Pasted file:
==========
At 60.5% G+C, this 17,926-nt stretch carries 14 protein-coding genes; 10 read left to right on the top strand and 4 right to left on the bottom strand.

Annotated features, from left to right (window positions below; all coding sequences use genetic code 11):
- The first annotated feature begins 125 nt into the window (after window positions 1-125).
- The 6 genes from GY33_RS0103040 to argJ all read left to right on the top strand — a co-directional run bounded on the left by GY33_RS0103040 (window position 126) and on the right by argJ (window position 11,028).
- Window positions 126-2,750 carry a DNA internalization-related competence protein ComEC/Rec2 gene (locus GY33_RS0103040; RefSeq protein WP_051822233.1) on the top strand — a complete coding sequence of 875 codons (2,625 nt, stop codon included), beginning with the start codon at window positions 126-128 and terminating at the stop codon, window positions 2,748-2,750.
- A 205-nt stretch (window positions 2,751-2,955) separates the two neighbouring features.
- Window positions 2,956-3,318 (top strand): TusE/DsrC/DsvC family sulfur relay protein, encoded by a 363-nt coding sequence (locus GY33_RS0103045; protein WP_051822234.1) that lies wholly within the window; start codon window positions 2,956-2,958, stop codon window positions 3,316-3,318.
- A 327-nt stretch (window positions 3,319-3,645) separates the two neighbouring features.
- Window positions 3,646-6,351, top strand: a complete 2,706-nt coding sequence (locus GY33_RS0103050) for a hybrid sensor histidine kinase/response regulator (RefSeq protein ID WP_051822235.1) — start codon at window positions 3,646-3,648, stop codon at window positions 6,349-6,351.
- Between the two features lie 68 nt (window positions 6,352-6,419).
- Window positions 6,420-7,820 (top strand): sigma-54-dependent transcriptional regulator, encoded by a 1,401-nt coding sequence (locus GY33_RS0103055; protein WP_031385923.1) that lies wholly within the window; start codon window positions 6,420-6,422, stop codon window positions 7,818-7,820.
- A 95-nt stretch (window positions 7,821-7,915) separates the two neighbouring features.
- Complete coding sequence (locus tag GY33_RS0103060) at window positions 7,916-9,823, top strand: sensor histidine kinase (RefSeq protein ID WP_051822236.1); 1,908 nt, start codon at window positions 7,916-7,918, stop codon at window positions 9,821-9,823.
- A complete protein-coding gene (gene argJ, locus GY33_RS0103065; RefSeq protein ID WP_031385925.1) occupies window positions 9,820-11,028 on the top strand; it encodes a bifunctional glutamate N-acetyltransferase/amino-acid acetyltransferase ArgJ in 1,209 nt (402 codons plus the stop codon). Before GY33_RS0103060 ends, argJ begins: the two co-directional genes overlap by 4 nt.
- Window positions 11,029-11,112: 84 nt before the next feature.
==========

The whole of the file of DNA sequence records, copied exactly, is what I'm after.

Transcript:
At 60.5% G+C, this 17,926-nt stretch carries 14 protein-coding genes; 10 read left to right on the top strand and 4 right to left on the bottom strand.

Annotated features, from left to right (window positions below; all coding sequences use genetic code 11):
- The first annotated feature begins 125 nt into the window (after window positions 1-125).
- The 6 genes from GY33_RS0103040 to argJ all read left to right on the top strand — a co-directional run bounded on the left by GY33_RS0103040 (window position 126) and on the right by argJ (window position 11,028).
- Window positions 126-2,750 carry a DNA internalization-related competence protein ComEC/Rec2 gene (locus GY33_RS0103040; RefSeq protein WP_051822233.1) on the top strand — a complete coding sequence of 875 codons (2,625 nt, stop codon included), beginning with the start codon at window positions 126-128 and terminating at the stop codon, window positions 2,748-2,750.
- A 205-nt stretch (window positions 2,751-2,955) separates the two neighbouring features.
- Window positions 2,956-3,318 (top strand): TusE/DsrC/DsvC family sulfur relay protein, encoded by a 363-nt coding sequence (locus GY33_RS0103045; protein WP_051822234.1) that lies wholly within the window; start codon window positions 2,956-2,958, stop codon window positions 3,316-3,318.
- A 327-nt stretch (window positions 3,319-3,645) separates the two neighbouring features.
- Window positions 3,646-6,351, top strand: a complete 2,706-nt coding sequence (locus GY33_RS0103050) for a hybrid sensor histidine kinase/response regulator (RefSeq protein ID WP_051822235.1) — start codon at window positions 3,646-3,648, stop codon at window positions 6,349-6,351.
- Between the two features lie 68 nt (window positions 6,352-6,419).
- Window positions 6,420-7,820 (top strand): sigma-54-dependent transcriptional regulator, encoded by a 1,401-nt coding sequence (locus GY33_RS0103055; protein WP_031385923.1) that lies wholly within the window; start codon window positions 6,420-6,422, stop codon window positions 7,818-7,820.
- A 95-nt stretch (window positions 7,821-7,915) separates the two neighbouring features.
- Complete coding sequence (locus tag GY33_RS0103060) at window positions 7,916-9,823, top strand: sensor histidine kinase (RefSeq protein ID WP_051822236.1); 1,908 nt, start codon at window positions 7,916-7,918, stop codon at window positions 9,821-9,823.
- A complete protein-coding gene (gene argJ, locus GY33_RS0103065; RefSeq protein ID WP_031385925.1) occupies window positions 9,820-11,028 on the top strand; it encodes a bifunctional glutamate N-acetyltransferase/amino-acid acetyltransferase ArgJ in 1,209 nt (402 codons plus the stop codon). Before GY33_RS0103060 ends, argJ begins: the two co-directional genes overlap by 4 nt.
- Window positions 11,029-11,112: 84 nt before the next feature.